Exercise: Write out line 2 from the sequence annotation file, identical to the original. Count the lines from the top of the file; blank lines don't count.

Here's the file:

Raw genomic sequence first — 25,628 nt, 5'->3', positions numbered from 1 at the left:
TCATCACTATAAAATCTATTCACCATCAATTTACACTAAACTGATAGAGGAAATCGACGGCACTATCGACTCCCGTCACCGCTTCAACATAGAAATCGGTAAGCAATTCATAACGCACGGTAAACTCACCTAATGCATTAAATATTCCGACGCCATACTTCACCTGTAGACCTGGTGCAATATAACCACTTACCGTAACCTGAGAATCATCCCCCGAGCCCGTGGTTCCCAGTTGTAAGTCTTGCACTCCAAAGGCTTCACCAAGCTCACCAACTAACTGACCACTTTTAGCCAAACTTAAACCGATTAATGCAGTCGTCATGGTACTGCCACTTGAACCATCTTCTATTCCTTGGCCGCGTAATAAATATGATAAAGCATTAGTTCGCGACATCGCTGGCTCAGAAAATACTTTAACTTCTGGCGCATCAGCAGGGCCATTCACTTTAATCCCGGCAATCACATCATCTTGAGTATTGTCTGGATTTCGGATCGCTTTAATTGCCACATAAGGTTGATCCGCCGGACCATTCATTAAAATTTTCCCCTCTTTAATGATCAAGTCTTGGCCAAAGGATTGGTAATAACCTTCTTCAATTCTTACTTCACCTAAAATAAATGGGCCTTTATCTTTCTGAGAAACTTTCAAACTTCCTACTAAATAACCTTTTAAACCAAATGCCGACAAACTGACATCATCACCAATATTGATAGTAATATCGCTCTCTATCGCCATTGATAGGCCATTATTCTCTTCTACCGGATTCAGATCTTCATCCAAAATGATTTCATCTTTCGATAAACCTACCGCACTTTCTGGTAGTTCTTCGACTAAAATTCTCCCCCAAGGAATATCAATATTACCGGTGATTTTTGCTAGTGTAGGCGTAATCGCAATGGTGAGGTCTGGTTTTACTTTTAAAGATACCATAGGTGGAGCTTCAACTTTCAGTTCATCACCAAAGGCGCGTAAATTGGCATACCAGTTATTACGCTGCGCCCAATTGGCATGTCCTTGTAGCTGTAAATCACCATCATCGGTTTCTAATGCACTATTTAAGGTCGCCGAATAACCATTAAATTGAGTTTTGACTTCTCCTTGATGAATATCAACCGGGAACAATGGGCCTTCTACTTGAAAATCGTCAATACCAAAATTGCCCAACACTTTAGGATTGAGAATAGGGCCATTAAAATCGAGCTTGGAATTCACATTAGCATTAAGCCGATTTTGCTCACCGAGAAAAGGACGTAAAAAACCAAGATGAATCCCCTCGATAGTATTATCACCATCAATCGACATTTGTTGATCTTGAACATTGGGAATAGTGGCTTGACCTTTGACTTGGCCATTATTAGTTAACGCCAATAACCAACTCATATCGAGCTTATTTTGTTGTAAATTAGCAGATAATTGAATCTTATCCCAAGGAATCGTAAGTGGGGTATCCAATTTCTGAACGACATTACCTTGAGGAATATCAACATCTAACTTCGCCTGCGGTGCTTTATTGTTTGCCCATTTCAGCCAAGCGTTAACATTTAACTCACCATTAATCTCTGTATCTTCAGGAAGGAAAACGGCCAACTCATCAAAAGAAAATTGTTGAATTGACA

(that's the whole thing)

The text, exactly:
TCATCACTATAAAATCTATTCACCATCAATTTACACTAAACTGATAGAGGAAATCGACGGCACTATCGACTCCCGTCACCGCTTCAACATAGAAATCGGTAAGCAATTCATAACGCACGGTAAACTCACCTAATGCATTAAATATTCCGACGCCATACTTCACCTGTAGACCTGGTGCAATATAACCACTTACCGTAACCTGAGAATCATCCCCCGAGCCCGTGGTTCCCAGTTGTAAGTCTTGCACTCCAAAGGCTTCACCAAGCTCACCAACTAACTGACCACTTTTAGCCAAACTTAAACCGATTAATGCAGTCGTCATGGTACTGCCACTTGAACCATCTTCTATTCCTTGGCCGCGTAATAAATATGATAAAGCATTAGTTCGCGACATCGCTGGCTCAGAAAATACTTTAACTTCTGGCGCATCAGCAGGGCCATTCACTTTAATCCCGGCAATCACATCATCTTGAGTATTGTCTGGATTTCGGATCGCTTTAATTGCCACATAAGGTTGATCCGCCGGACCATTCATTAAAATTTTCCCCTCTTTAATGATCAAGTCTTGGCCAAAGGATTGGTAATAACCTTCTTCAATTCTTACTTCACCTAAAATAAATGGGCCTTTATCTTTCTGAGAAACTTTCAAACTTCCTACTAAATAACCTTTTAAACCAAATGCCGACAAACTGACATCATCACCAATATTGATAGTAATATCGCTCTCTATCGCCATTGATAGGCCATTATTCTCTTCTACCGGATTCAGATCTTCATCCAAAATGATTTCATCTTTCGATAAACCTACCGCACTTTCTGGTAGTTCTTCGACTAAAATTCTCCCCCAAGGAATATCAATATTACCGGTGATTTTTGCTAGTGTAGGCGTAATCGCAATGGTGAGGTCTGGTTTTACTTTTAAAGATACCATAGGTGGAGCTTCAACTTTCAGTTCATCACCAAAGGCGCGTAAATTGGCATACCAGTTATTACGCTGCGCCCAATTGGCATGTCCTTGTAGCTGTAAATCACCATCATCGGTTTCTAATGCACTATTTAAGGTCGCCGAATAACCATTAAATTGAGTTTTGACTTCTCCTTGATGAATATCAACCGGGAACAATGGGCCTTCTACTTGAAAATCGTCAATACCAAAATTGCCCAACACTTTAGGATTGAGAATAGGGCCATTAAAATCGAGCTTGGAATTCACATTAGCATTAAGCCGATTTTGCTCACCGAGAAAAGGACGTAAAAAACCAAGATGAATCCCCTCGATAGTATTATCACCATCAATCGACATTTGTTGATCTTGAACATTGGGAATAGTGGCTTGACCTTTGACTTGGCCATTATTAGTTAACGCCAATAACCAACTCATATCGAGCTTATTTTGTTGTAAATTAGCAGATAATTGAATCTTATCCCAAGGAATCGTAAGTGGGGTATCCAATTTCTGAACGACATTACCTTGAGGAATATCAACATCTAACTTCGCCTGCGGTGCTTTATTGTTTGCCCATTTCAGCCAAGCGTTAACATTTAACTCACCATTAATCTCTGTATCTTCAGGAAGGAAAACGGCCAACTCATCAAAAGAAAATTGTTGAATTGACA